Once they interactively activate the warning dots, controllers would see low fidelity planes landing, departing and taxing along the runway. Gazing or moving an arm towards a plane would populate an information window displaying information and a warning for that asset, where relevant.

Closer Examination

closer examination

Controllers can grab the virtual plane by reaching out, at which point its display quality would increase to a CAD model with more detail. The philosophy behind this design is that you start at a high level and then are offered more detail as you interact with items. This alleviates the need to have an explicit file structure. You can spin the plane, open it to see section, or even view pilot and system information.


Augmented reality software engineer Tyler Lindell says, “Using augmented reality and interacting with real-world objects will take us beyond the barrier we have known for the last 40 years, the personal computer.”

Computers should feel natural. You should be able to use any interface and feel like you have always used it. No more opening applications. No more going through file systems. No more explicit metaphors trapped in 2D ‘planes’ like icons and spreadsheets trapped in a PC.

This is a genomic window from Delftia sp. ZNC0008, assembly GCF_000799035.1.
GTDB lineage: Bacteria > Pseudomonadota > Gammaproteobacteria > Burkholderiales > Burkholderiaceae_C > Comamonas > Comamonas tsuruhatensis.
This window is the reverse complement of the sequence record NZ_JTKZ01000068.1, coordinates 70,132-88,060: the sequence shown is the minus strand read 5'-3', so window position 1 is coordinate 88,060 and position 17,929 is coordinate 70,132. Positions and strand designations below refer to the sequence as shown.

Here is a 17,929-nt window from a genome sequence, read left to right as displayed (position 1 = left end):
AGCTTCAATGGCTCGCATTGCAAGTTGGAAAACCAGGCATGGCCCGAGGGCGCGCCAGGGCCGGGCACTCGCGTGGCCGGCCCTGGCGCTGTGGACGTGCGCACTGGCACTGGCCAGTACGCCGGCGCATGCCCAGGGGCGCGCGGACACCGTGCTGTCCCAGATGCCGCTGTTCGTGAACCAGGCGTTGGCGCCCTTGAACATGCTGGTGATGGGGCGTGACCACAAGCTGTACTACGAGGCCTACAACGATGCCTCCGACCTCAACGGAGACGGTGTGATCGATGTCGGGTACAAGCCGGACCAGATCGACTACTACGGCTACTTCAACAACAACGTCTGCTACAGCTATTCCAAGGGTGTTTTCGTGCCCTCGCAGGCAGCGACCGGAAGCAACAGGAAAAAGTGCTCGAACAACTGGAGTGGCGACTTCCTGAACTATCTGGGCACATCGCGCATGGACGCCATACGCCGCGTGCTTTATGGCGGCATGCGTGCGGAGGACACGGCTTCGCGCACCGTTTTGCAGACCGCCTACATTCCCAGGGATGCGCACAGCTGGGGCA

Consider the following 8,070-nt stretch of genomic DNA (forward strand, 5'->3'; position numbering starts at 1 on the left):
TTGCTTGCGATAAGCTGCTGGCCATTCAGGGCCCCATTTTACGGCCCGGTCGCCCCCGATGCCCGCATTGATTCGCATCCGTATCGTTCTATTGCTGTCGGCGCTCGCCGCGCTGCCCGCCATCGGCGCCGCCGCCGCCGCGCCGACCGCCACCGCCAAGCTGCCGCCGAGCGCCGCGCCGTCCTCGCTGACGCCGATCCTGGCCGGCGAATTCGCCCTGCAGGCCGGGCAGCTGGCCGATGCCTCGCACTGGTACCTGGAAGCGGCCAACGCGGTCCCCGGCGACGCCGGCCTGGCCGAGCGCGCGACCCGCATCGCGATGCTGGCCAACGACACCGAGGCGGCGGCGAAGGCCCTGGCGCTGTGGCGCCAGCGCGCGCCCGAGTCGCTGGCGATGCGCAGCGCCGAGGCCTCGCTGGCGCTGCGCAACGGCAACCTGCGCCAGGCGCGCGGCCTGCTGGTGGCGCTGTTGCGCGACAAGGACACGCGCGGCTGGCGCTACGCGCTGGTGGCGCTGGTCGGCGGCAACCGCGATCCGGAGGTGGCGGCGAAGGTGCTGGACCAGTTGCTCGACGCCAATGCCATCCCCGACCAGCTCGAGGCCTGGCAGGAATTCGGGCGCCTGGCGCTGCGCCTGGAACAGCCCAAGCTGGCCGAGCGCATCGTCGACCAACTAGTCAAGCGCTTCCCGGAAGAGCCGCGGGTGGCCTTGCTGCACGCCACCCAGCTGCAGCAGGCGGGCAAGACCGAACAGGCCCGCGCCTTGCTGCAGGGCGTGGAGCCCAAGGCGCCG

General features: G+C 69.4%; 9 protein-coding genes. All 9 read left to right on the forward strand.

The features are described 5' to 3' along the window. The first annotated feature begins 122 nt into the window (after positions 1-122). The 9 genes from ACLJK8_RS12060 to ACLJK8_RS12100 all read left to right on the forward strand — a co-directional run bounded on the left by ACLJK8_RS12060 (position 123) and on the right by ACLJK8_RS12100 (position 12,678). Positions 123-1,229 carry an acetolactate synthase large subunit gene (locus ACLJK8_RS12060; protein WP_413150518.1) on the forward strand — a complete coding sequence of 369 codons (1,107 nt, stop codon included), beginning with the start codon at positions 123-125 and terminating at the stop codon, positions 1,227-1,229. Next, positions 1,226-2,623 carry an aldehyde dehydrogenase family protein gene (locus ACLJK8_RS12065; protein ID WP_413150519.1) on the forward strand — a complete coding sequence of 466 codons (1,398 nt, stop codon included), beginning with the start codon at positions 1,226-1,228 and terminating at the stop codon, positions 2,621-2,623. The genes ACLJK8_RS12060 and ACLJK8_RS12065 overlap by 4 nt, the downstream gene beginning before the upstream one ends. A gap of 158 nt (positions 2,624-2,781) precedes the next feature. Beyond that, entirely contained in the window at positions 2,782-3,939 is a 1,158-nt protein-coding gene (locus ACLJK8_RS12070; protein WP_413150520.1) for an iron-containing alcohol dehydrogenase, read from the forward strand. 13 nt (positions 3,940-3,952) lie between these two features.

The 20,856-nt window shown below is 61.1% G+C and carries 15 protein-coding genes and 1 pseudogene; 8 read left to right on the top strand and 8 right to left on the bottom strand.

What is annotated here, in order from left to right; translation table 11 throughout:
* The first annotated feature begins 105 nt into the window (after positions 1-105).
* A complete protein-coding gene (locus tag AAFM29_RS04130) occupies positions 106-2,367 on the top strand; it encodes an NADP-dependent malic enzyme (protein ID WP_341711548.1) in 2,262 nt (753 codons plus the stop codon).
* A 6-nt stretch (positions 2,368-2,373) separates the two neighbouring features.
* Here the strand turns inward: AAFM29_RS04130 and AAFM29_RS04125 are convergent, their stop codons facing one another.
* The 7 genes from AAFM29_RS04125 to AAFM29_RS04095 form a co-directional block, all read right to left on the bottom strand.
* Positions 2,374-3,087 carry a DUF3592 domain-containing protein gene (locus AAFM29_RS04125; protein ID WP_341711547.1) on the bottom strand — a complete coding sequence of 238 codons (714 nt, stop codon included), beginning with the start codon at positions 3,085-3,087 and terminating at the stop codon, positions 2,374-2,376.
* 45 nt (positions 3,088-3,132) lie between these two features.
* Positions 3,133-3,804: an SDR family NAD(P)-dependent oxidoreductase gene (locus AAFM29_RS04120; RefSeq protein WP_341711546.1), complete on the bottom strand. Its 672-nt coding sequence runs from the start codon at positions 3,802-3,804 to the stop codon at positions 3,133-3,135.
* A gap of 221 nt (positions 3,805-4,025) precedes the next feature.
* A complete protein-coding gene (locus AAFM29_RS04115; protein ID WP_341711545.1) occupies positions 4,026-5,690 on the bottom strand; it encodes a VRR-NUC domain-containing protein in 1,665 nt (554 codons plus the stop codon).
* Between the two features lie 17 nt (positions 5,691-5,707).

As imaginative as this prototype AR interface is, it is likely to have myriad shortcomings and flaws. That is why I’m asking you, the reader, to complete this survey regarding this UI. Please be brutally honest.



Why We Need Situational Intelligence, Part 2


Big Picture 01

In my previous blog I addressed the need for situational intelligence (SI) as an approach to decision-making that combines insights with relevant context to create the big picture we need to make the best possible decisions with the lowest risk. I concluded that blog by promising to explain why and how various technologies such as data access and fusion, analytics with machine learning, artificial intelligence and visual analytics come together to support situational intelligence.

Situational Intelligence itself is not a technology, nor can you use just one technology to create it. Rather, a situational intelligence approach requires a combination of integrated technologies. The main types of technologies are listed below. Seamlessly integrating these technologies creates actionable insights that are especially applicable for real-time operational decision-making.